Security largely consists of refining oversight. The Council of Insurance Agents & Brokers (CIAB) revealed in a report that NSA Data Centers experience 300 million hacking attempts per day – a truly overwhelming quantity. You can aim to build a hackfree Ecommerce website and get very close, but you should keep in mind that there’s always a non-negligible risk for hacking attempts due to human imperfection.
The Philosophy of Hackfree
Building a hack free website will require you to ask a number of critical questions regarding the social and technical infrastructures surrounding your site. In other words, you’ll need to implement new measures to check that the people running your site are trained and educated and that your page has the proper technical sophistication to shrug off regular attacks. Here’s how you can remain informed and ahead of the curve when it comes to security in a globalizing and technology-driven economy.
Train Employees Against Social Engineering Attempts
It’s frequently the case that your organization’s weakest link is not the technology, but the people managing the security. Social engineering makes it much easier for hackers to get into restricted areas of your website because the psychological tendencies for manipulation and exploitation will usually remain constant for any given individual in a population. Given the fact that company assets are at stake, it’s surprising to see that targeting individuals works so well.
For example, hackers regularly can research publicly available information on a company and then use that information to trick email systems into wiring them significant sums of money. An article in the Wall Street Journal explores a case where $100,000 was lost simply because a company thought the wire had been sent to a vendor when it was actually sent to some unknown source and further notes that approximately $1 billion is lost from such email schemes based on figures presented by the FBI.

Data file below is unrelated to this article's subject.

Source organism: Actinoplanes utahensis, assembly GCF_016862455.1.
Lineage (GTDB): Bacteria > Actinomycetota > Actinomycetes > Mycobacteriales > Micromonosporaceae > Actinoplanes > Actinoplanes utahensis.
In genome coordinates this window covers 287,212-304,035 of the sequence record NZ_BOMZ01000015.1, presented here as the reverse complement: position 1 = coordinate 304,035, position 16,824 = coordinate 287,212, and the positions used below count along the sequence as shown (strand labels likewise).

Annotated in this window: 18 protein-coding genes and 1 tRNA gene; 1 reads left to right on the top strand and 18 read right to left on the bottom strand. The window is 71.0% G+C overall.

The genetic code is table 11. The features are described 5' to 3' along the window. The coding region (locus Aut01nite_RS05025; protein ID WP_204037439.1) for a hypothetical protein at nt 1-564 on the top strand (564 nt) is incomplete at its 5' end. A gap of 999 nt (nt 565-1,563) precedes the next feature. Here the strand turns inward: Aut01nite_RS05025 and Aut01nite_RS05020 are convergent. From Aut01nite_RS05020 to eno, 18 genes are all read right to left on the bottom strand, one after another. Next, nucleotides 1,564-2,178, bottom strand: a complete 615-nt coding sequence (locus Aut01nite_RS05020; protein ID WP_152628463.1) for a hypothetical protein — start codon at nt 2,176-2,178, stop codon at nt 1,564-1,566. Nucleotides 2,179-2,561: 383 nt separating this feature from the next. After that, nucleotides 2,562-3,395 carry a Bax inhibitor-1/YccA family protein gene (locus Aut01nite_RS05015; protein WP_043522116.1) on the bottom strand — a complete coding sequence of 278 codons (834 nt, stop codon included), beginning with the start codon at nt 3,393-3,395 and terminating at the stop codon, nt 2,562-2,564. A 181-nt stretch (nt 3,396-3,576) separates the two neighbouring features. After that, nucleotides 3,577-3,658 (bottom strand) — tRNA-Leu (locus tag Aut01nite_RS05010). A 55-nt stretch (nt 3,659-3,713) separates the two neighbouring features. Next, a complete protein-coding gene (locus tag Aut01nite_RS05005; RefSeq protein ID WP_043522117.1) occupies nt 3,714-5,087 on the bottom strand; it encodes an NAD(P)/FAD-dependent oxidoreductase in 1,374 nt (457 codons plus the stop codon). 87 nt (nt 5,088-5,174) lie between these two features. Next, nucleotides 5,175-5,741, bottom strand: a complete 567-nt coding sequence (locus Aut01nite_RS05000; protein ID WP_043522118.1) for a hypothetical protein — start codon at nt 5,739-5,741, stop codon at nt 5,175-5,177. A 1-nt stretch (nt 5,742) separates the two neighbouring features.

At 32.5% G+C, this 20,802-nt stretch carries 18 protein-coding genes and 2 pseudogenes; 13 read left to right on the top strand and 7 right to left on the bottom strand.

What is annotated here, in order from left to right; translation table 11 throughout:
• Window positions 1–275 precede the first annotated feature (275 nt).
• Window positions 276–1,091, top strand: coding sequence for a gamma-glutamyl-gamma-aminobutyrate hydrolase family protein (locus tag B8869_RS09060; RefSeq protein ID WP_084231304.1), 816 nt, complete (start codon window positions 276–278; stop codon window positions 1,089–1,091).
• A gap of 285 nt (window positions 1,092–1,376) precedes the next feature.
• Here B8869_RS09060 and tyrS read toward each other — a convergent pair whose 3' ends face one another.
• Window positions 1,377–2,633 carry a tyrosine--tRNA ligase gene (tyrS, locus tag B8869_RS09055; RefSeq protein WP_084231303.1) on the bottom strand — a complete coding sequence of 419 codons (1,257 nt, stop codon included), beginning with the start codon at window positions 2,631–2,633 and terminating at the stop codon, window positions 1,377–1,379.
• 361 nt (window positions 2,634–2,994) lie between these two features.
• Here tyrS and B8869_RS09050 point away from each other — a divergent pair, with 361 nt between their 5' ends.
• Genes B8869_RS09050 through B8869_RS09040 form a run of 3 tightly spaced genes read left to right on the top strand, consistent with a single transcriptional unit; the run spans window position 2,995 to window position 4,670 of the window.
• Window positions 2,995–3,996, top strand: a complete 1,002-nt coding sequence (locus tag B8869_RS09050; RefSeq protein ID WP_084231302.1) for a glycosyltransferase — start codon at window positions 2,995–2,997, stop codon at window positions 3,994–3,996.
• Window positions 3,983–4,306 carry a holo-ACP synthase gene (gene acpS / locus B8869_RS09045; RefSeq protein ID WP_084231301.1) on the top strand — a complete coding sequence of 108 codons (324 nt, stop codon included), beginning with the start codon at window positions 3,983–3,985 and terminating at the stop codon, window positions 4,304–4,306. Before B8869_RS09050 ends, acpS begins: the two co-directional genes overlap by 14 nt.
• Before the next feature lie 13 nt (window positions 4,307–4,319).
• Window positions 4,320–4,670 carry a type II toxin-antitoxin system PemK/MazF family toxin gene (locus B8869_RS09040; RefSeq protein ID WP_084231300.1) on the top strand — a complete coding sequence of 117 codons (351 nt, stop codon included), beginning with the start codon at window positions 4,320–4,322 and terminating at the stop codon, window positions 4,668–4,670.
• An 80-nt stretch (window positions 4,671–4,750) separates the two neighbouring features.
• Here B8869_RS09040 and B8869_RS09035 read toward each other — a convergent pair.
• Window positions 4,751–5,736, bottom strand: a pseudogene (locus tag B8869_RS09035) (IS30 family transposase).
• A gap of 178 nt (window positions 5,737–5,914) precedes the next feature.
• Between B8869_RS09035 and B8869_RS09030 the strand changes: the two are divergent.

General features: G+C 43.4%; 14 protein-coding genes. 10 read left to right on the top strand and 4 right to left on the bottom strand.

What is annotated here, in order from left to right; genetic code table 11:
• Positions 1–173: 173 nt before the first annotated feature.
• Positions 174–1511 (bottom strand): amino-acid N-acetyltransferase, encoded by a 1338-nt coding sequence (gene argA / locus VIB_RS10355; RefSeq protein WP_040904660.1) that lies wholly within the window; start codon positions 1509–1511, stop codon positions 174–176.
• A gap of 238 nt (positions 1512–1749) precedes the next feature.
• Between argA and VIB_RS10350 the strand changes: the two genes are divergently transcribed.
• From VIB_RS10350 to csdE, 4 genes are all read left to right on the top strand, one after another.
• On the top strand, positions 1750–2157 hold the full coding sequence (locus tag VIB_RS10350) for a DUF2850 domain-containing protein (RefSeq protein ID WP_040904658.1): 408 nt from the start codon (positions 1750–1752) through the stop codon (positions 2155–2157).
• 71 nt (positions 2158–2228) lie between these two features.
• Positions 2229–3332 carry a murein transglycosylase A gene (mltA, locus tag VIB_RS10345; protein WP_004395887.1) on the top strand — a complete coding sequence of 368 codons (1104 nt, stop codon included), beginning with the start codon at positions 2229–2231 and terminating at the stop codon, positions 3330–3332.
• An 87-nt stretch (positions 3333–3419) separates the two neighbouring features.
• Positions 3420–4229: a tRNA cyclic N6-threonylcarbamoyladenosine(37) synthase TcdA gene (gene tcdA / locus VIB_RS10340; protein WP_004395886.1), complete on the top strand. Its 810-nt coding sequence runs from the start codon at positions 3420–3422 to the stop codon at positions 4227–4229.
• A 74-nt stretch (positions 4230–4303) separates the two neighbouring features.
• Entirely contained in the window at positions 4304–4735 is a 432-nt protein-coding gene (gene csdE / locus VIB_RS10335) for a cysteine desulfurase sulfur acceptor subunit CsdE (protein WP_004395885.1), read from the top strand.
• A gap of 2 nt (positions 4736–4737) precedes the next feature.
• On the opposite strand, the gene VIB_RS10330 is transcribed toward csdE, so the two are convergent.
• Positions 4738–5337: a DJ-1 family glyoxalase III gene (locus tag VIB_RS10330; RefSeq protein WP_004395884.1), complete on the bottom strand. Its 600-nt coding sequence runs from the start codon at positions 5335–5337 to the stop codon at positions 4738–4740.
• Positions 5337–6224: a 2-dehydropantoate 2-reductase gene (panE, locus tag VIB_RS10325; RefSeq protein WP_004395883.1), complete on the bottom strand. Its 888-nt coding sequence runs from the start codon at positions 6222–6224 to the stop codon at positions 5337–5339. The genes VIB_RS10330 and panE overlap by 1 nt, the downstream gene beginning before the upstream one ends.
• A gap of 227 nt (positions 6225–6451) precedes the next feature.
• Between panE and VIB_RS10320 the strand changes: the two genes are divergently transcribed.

Another article from the WSJ documents how Russian hackers used very simple and “old-fashioned” social engineering techniques by duping figures like John Podesta into clicking phony links. If seasoned figures in charge of a major election campaign can fall prey to such simple tricks, it’s not unrealistic that your average Joe would be susceptible as well. There’s a fine line between legitimate email marketing and malicious phishing attempts.
So, foolproofing your employees to social engineering attempts is the first step to setting up a logically sound structure for a “hackfree” website. Encouraging your employees to read a few basic guides published by the government on the pattern and the nature of phishing attacks and similar social engineering methods will help you cultivate a sense of general awareness among your team.
Get Your Site Security and Defenses Updated
Any doubt that you have over the current state of your site’s security and defenses should be a red flag and a signal for you to update them. Imagine if your site was subjected to a hacking attempt at this instant. If you are finding yourself uncomfortable with the possible results or are incapable of coming for a solid reason why you wouldn’t need to worry, then it’s definitely time for an upgrade.
With over 1 billion websites in existence, most hackers are employing methods that allow them to cast a wide net and play a numbers game. The point of building a program and then disseminating it is automation. Hackers are like anyone else in that they do not want to manually go around and test websites one-by-one, but instead want to simply code a program based on some recent exploit and see how far it can go.
To recap, a site which is hackfree must control social and technical factors. While technical factors can usually be fixed with the proper upgrade and implementation, social factors are much harder to control for and represent a greater liability over time. An approach that emphasizes competence in both of these areas and that integrates social acuity with technical superiority will minimize the chances that hackers will gain access to sensitive company information.